How and when these women arrived at Rush fandom differ. Several got into the band because men in their lives were fans: boyfriends, guys their mom dated, a "dreamy lifeguard." Some came to Rush on their own, in particular via the radio. These women first became aware of the band when they were teenagers; others became fervent appreciators in their 20s (and even later). The common thread to most of their responses, however, was the deeply personal relationship they had with Rush's music and lyrics: Long after the circumstances that piqued their interest about the trio had faded away, the band continued to resonate on a deep, thoughtful level. These women claimed (or reclaimed) the idea and experience of Rush and made it completely their own.

Everyone had a different story about what aspect of the Rush universe they most identified with, although the band's lyrical gifts frequently received a nod. "That's what Rush is really good at, telling stories," said one friend, Erin Jameson. "And not just crazy, sweeping dystopian stories; they can also tell stories about being the weird kid in class. But the music also suits the stories. I can sit down and read the words to 'Red Barchetta,' and it's a hell of a story, but it's incomplete without the music beneath it." My pal Emily Moore too singled out "Red Barchetta" and the band's "literary bent. Rush was a new world. There was mystery to a lot of it … To a 13-year-old girl, these guys were deep thinkers and storytellers." Another friend, Sarah Nank, pointed out how the band's complexity enables its music to be more malleable. "The layers of Rush lyrics and [their] compositions keep peeling away to reveal new insights into relating to my own life. I've felt that way about some bands at certain points in my life. However, Rush has been consistently present and changes with me."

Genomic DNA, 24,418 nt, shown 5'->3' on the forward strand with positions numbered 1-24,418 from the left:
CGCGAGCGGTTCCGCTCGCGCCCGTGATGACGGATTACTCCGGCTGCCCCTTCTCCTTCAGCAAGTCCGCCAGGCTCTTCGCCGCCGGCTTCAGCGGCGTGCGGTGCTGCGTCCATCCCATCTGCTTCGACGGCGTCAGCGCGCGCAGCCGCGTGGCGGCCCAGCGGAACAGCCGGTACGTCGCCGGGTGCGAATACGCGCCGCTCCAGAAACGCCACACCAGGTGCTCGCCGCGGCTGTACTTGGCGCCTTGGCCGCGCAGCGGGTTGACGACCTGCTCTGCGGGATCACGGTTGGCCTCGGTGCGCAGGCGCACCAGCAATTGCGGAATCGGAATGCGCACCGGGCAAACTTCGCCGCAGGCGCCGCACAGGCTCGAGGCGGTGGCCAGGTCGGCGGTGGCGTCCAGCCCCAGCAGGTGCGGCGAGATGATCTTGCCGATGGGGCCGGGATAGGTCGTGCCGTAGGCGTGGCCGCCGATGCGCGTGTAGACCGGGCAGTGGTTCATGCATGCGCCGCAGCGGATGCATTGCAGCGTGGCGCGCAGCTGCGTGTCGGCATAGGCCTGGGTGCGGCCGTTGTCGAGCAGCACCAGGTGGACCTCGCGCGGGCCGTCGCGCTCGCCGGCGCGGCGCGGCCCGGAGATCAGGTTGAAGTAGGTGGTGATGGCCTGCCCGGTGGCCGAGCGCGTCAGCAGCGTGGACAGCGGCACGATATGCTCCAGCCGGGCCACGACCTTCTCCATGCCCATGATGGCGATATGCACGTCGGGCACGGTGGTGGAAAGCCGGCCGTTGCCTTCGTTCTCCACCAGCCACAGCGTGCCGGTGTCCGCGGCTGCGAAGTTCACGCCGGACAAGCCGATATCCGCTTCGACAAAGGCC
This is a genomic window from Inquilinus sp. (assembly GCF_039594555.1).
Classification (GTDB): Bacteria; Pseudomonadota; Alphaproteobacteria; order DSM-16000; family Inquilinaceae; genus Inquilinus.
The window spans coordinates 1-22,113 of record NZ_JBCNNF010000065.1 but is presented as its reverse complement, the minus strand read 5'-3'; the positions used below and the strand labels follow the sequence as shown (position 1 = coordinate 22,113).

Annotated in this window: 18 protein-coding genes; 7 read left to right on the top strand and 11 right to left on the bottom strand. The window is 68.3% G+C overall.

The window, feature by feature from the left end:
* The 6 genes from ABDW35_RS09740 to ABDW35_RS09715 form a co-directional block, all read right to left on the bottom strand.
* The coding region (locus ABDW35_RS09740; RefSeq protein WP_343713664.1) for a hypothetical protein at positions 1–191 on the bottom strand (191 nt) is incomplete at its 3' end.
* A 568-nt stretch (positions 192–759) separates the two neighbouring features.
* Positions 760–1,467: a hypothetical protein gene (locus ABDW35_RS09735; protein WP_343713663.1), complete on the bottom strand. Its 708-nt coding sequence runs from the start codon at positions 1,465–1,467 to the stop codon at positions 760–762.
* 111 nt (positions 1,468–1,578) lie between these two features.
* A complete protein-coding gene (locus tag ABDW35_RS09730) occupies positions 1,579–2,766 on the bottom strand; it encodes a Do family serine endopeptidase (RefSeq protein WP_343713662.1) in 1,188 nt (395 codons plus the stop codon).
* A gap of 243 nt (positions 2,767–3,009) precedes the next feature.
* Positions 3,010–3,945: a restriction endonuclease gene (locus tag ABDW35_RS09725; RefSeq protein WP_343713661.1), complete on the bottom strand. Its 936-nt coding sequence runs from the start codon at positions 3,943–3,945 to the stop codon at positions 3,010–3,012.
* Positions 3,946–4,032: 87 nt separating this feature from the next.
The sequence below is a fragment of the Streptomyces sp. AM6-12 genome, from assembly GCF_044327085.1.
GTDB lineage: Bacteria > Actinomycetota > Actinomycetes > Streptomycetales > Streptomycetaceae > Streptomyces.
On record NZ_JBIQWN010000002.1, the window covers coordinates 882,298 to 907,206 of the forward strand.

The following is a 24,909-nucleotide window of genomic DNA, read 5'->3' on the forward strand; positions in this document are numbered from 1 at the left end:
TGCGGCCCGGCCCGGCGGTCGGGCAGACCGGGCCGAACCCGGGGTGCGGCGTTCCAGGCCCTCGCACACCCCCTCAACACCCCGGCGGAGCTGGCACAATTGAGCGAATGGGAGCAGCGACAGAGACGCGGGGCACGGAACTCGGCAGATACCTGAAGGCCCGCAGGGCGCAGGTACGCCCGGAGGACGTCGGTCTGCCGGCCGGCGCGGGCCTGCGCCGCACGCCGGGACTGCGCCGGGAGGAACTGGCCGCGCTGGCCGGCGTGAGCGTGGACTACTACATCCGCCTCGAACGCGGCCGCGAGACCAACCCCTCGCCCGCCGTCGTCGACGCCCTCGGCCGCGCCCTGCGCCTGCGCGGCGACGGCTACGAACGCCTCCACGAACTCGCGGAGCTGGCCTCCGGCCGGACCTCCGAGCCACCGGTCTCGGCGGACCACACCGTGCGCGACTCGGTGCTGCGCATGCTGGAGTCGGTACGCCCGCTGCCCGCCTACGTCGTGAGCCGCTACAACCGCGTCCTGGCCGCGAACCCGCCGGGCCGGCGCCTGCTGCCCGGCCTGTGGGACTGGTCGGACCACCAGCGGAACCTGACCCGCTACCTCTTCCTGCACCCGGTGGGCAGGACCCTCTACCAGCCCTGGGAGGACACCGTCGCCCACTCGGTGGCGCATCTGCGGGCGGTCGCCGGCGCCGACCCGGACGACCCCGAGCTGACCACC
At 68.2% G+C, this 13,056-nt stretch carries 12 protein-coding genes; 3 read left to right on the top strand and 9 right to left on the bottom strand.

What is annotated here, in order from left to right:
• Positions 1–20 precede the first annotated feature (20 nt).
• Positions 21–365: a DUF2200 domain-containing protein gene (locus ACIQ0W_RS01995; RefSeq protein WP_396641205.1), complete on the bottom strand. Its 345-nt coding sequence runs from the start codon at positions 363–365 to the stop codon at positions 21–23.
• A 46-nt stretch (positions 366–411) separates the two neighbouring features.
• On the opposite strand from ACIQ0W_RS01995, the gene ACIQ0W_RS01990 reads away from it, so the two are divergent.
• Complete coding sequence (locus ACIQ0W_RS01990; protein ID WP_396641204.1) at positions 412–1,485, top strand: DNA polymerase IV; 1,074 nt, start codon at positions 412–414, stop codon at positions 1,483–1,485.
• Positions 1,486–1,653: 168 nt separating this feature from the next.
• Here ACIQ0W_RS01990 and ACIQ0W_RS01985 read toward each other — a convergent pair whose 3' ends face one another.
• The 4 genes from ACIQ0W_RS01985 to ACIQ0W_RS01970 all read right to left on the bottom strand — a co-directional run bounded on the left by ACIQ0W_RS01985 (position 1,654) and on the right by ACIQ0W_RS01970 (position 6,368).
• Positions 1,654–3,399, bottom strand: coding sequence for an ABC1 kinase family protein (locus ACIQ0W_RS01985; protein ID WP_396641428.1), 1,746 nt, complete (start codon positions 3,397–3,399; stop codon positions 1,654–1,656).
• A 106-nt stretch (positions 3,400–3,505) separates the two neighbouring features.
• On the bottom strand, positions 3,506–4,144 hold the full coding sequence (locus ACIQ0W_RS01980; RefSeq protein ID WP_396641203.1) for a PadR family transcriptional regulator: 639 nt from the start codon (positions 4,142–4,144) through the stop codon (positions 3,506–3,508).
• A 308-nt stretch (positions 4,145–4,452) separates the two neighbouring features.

The idea that the band's music delivers insights that evolve with time and life experience also rang true to Cat Pick, whose eighth-grade boyfriend introduced her to 1977's "A Farewell to Kings," the album containing "Closer to the Heart." Years later, after becoming acquainted with a "superfan," she finally saw Rush live, and realized their close ties to math-rock, a style of music she enjoyed. Rush's ability to inspire other bands (and its looming impact on other genres) stands out to Casey Purtle, who calls the band "a dangerous gateway drug into the world of prog music ... They are an indirect influence to [me] being awake at 2 a.m. checking out obscure Danish prog bands from the '70s. Plus, many of my favorite bands from other genres, like Enslaved and Agalloch, are heavily influenced by them. Half of the Norwegian metal bands around today might not be around if there was no Rush."